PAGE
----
For me, the IV valuation is mainly to avoid the type B risk AFTER the type A risk has been eliminated already. A miserable company cannot become a good investment in the long run no matter how cheap you bought it. But a good company can become a bad investment if bought at a high price. The optimal zone lies in the middle as shown, which represents an optimal trade-off between quality and valuation and hence reduces risks. I certainly did not invent this approach, and plenty of people (Buffett being the most famous one) have thought about and written about it before. If you are interested, Joel Greenblatt's little book, entitled "The Little Book That Still Beats the Market", probably is the best starting point on this general philosophy.

I also did not invent the M x BV + 10 x Dividend formula. Others have thought about it before. For example, Thomas Au's book entitled "A Modern Approach to Graham and Dodd Investing" gave an excellent treatment on this topic. The main advantages of this approach are:

1. It relies on the two most easily obtainable data with the least amount of ambiguity. Many times, a few members with good certainty are much better than a bunch of numbers subject to ambiguous interpretation.

2. It is more of end-result driven approach. If a business is doing a good job making money and allocating capitals, then it should be reflected in either an increase book value, or a growing dividend, or both. Otherwise, something must be missing.

Source: author

Further rationale of the method applied to WPC

With the above backdrop, now let's look at WPC more closely and see why/how the method applies.

When we are investing in well-established and mature businesses (especially dividend growth stocks), it makes sense to focus more on the current asset value and income, rather than stipulate on future growth. And what can be more current than what the business is already worth (the BV) and distributing (the dividend)? Admittedly, there is still ambiguity in the BV. But it is really the best we have for the current worth of a business.

As for the dividend, it is really the most reliable and clear signal of a company's performance. Earnings fluctuate from year to year, often due to factors out of anyone's controlled: interest rate change, overall economy, or just bad luck. Moreover, earnings are also more open and prone to accounting manipulation and interpretation. Dividend overcomes all the above issues. The dividend is not subject to any subjective interpretation. And it reflects management's view more clearly and directly - at least for a business like WPC who has a long track record of being a good steward of their dividend. If it increases, it means management must have good confidence in their business at least in the near future. If it decreases, then that means the opposite. Simple and clear.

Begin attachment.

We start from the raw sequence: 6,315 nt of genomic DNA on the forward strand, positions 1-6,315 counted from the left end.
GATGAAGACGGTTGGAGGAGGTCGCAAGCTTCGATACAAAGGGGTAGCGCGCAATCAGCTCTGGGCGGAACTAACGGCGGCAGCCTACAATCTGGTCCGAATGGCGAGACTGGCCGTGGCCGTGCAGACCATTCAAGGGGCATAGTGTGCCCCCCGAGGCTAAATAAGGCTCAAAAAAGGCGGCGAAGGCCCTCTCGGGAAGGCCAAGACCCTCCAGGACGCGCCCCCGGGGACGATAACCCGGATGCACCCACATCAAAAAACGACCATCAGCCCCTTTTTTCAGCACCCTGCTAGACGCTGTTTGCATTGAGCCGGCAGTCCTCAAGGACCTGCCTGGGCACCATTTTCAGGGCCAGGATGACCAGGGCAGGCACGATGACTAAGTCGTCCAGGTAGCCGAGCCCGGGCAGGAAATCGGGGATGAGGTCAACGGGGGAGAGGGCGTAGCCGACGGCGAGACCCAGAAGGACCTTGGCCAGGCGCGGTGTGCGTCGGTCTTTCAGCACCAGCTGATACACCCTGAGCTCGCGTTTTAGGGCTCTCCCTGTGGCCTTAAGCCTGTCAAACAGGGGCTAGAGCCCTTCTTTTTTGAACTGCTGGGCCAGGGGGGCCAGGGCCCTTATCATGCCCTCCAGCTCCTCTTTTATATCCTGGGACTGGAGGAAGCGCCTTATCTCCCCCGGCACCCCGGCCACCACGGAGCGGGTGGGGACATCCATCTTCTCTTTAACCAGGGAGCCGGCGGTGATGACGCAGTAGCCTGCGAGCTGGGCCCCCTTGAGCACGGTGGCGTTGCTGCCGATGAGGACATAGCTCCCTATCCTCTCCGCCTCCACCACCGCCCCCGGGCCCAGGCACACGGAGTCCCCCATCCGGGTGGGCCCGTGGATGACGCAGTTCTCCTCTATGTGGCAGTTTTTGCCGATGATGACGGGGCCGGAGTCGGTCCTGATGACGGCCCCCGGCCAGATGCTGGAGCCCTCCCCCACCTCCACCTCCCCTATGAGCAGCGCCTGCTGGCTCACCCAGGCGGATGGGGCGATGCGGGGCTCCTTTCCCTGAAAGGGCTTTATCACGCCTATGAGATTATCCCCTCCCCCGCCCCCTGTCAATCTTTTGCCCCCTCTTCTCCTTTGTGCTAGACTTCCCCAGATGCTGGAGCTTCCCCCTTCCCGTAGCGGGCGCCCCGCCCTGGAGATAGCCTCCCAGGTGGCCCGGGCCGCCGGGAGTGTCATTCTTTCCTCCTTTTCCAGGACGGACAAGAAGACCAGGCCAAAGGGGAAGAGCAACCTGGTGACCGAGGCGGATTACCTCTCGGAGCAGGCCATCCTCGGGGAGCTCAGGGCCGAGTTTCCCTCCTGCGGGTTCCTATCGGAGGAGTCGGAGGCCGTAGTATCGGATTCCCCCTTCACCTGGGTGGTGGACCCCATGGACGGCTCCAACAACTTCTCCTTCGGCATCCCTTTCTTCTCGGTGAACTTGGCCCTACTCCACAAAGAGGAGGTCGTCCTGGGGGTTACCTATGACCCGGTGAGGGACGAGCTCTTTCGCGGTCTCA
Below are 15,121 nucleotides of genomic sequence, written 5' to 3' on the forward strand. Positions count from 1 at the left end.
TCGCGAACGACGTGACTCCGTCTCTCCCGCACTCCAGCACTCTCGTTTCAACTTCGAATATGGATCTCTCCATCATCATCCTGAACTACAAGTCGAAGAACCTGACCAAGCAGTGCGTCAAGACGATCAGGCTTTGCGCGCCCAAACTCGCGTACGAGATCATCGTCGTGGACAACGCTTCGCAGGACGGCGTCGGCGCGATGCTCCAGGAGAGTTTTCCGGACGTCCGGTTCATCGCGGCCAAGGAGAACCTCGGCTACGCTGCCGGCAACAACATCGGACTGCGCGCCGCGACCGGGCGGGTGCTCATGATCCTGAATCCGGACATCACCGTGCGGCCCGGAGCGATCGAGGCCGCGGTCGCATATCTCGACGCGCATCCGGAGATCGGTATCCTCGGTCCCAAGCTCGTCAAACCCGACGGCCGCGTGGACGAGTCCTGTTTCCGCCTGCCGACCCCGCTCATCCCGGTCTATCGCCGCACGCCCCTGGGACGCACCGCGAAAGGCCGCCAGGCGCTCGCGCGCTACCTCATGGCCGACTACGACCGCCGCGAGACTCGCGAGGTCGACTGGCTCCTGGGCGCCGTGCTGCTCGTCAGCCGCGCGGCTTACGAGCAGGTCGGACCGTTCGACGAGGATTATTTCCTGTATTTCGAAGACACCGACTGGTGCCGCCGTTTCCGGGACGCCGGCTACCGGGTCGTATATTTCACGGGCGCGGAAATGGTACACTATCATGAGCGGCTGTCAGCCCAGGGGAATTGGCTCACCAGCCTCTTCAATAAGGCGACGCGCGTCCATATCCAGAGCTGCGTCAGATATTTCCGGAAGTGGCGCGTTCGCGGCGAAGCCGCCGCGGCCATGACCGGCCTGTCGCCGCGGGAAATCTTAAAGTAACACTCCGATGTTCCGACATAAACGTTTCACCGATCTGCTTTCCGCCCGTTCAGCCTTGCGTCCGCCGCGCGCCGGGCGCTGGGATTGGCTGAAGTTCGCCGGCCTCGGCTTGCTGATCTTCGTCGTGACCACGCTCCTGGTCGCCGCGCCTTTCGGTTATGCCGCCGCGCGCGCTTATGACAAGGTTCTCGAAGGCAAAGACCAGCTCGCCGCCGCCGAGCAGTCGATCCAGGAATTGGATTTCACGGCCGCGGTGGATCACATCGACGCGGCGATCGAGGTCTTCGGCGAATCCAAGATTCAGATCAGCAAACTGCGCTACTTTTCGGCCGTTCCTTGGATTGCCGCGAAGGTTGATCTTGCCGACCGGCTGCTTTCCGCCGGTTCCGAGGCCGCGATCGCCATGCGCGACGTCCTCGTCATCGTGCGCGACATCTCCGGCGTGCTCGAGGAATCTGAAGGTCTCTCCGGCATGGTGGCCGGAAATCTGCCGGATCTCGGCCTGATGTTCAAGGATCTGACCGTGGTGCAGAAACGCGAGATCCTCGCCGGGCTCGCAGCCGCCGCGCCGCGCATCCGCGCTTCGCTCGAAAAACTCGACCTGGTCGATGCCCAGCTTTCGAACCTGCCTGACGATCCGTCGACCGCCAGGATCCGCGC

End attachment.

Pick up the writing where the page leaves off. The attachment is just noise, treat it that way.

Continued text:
Source: author based on Seeking Alpha data.

Closer look at WPC: profitability and growth

The next chart shows WPC's BV over the past decade. As seen from the chart, WPC has been maintaining a stable and well-balanced balance sheet. Thanks to its stable and strong cash generation ability, WPC has been able to grow earnings and dividends with a strong and stable balance sheet. The second chart in this section shows the ROE of WPC in the past decade. As seen, its ROE has been on average around 5.5% as aforementioned.

Source: author based on Seeking Alpha data.

Source: author based on Seeking Alpha data.

Valuation and potential return

If the above argument and rational have made sense to you by now, it is relatively straightforward to project a "normal" return scenario in the next 3~5 years, as summarized in the chart below.

Source: author based on Seeking Alpha data.

This projection is made under the following very conservative assumptions:

  • BV grows at ~1% per year to $38.75 per share in 3~5 years.
  • ROE remains at the historical average of 5.5%, and consequently, EPS is projected to grow to $2.15 per share.
  • The dividend would grow to $5.5 per share, at approximately 2.5% CAGR. In comparison, WPC has been growing its dividend at a 5.6% CAGR in the past.

Based on these assumptions, the projected IV in 3~5 years would be about $93.8. And at the current price level, the total ROI (with dividend added) is projected to be 45%, or 7.7% annualized. It is a very solid return, especially when adjusted for the investment risks, quality of the business, and secular support.

Conclusion and final thoughts

This article suggests a valuation method based on book value and dividend to value well-established businesses as an asset plus income purchase. The method relies on two of the most easily obtainable data with the least amount of ambiguity, and using a few reliable data points is often better than using many but less reliable data. This method applies to many types of stocks as to be elaborated later. But it is especially intuitive to REIT stocks.

This valuation method, when applied to WPC, suggests that it is attractively valued at its current price, a rare case for a high-quality business under today's overall expensive market. Furthermore, this valuation method also shows the projected total return in the next 3 to 5 years to be ~45%, or 7.7% annualized. It is a very solid return, especially considering the quality of the business and the fact that a good part of the return is in the form of current dividends.

This article was written by

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** Disclosure** I am associated with Envision Research

I am an economist by training, with a focus on financial economics. After I completed my PhD, I have been professionally working as a quantitative modeler, with a focus on the mortgage market, commercial market, and the banking industry for more than a decade. And at the same time, I have been managing several investment accounts for my family for the past 15 years, going through two market crashes and an incredible long bull market in between. 

My writing interests are mostly asset allocation and ETFs, particularly those related to the overall market, bonds, banking and financial sectors, and housing markets. I have been a long time SA reader, and am excited to become a more active participator in this wonderful community! 


Disclosure: I/we have no stock, option or similar derivative position in any of the companies mentioned, and no plans to initiate any such positions within the next 72 hours. I wrote this article myself, and it expresses my own opinions. I am not receiving compensation for it (other than from Seeking Alpha). I have no business relationship with any company whose stock is mentioned in this article.